A big part of the game will be scouting, setting up, and then doing heist missions. It’s spoiler-ish to say why, but the one of these I was able to do was incredibly fun the three times I successfully did it. The game crashing and my saves disappearing truly was a shame as I was in love with the game up to this point.
Terrible Graphics and Performance & Incredible Music
The Lamplighters League isn’t a bad-looking game, but it runs far worse than it has any right to. I only got to play on Xbox Series X and it has two modes. The first one is focused on quality and it runs terribly. The second is focused on performance and it is unbelievably low-resolution. From those I know playing on extremely powerful PCs the game simply can’t run well at 4k. You can throw the most powerful hardware possible at it and it chugs. It seems they focused on 1440p as you can get halfway decent framerates there with a 4090 and top-spec CPU.
The camera is a mess as well during combat. The game tries to go to a cinematic look, moving away from its normal ¾ perspective and it loses itself inside of objects constantly. Jumping around, bouncing back and forth, or most often losing all sight of what was going on was the norm. In some of the earlier, fog or rain-filled missions the framerate would tank into the single digits at times. It was confounding as the game would look at home as an early Xbox One generation title.
While the graphical performance was disappointing the soundtrack is fantastic. It helps make a smaller, focused title feel like something wonderous. A long, varied, and constantly wonderful orchestral soundtrack pumps through every menu and combat encounter with a quality normally only found in the biggest budget titles. In-between mission cutscenes are fully voiced with excellent work all around. The writing is decent enough and I dug the story that I got to see.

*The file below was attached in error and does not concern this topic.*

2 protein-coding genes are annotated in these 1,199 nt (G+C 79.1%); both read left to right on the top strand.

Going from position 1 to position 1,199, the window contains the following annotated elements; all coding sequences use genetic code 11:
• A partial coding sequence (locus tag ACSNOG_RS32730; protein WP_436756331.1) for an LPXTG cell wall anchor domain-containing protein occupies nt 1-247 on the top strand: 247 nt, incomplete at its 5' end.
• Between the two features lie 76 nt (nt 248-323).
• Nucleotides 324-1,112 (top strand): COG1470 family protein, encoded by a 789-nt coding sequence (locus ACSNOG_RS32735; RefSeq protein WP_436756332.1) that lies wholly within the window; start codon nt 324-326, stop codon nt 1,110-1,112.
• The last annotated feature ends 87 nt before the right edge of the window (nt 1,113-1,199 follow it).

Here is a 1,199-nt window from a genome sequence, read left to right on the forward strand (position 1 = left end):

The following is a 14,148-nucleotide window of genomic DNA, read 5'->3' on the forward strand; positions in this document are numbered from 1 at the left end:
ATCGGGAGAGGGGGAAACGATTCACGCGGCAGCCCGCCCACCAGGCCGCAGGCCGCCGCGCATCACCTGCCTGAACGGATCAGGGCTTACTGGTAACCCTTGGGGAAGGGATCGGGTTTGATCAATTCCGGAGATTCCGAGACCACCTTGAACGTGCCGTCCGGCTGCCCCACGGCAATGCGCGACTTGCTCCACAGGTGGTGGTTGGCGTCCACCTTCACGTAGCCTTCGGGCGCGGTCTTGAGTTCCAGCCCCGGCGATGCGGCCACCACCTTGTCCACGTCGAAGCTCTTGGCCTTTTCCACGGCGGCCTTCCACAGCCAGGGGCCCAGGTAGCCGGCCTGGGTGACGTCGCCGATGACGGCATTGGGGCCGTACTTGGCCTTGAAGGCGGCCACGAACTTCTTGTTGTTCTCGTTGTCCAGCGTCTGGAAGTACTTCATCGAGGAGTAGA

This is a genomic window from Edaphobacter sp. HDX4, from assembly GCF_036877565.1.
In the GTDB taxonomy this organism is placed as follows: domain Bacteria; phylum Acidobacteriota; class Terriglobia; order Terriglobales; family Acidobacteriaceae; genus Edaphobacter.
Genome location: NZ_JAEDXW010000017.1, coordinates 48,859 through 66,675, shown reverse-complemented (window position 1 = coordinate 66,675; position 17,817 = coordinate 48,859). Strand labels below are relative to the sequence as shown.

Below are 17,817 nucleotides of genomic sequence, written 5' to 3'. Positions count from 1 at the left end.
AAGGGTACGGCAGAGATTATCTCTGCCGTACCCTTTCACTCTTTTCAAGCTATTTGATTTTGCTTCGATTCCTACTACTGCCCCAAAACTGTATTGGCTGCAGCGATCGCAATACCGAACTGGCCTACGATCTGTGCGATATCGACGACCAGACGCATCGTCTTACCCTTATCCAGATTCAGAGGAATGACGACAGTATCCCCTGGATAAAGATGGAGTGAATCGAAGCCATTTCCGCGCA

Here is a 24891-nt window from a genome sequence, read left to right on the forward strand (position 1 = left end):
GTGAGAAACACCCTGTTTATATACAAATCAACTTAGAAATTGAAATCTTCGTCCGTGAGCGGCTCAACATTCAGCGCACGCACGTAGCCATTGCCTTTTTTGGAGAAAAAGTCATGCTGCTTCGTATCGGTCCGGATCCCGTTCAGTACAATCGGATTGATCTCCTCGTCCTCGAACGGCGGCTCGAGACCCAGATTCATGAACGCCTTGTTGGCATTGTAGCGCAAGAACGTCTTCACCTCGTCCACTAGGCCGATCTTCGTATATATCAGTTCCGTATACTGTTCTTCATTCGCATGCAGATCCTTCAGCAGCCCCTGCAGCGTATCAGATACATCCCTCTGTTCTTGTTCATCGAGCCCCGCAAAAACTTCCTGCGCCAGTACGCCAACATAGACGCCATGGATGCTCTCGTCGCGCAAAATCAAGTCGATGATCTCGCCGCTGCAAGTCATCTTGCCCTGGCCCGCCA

The Crashes and Bugs
In a year with a wide variety of polished and bug-filled games, The Lamplighters League has been the buggiest experience I’ve had. My characters and NPCs falling through the floor happened every single time I loaded into a mission set on a particular map, though only when they died. Every single time I went to load into a mission the plane that is supposed to show up wouldn’t be there, slowly popping into existence piece by piece over the course of ten to fifteen seconds.
That loading screen is where I never knew if my game would load or crash. Those crashes killed my love of the game over time, breaking me down because they weren’t just forcing me to load back in, they were losing my most recent save files. I spent roughly 30 hours or so with the game, yet my current save file at the time is only about 10 hours or so in. I have replayed the same 4 or 5 missions a dozen times trying to see the game through for review. One time I got 4 missions deep from the time I had started having problems. I thought “Ok, I’ll have lost a mission or two, that’s not too bad”. When I loaded back in my saves for the past 4 days were all gone and I was back to where I had been stuck for a week. I rarely give up on a review, and I love playing this game, but it was so broken on Xbox at launch that I gave in and called it quits.
Wrapping Things Up
At launch, I cannot recommend The Lamplighters League on Xbox. It runs terribly, while looking ugly, and is a broken and buggy mess. Once this game is patched up and fixed though, it’s a gem. Great gameplay, a deep meta-game, intriguing story, and one of the best videogame soundtracks I’ve ever heard will be there waiting for you (and hopefully still in Game Pass).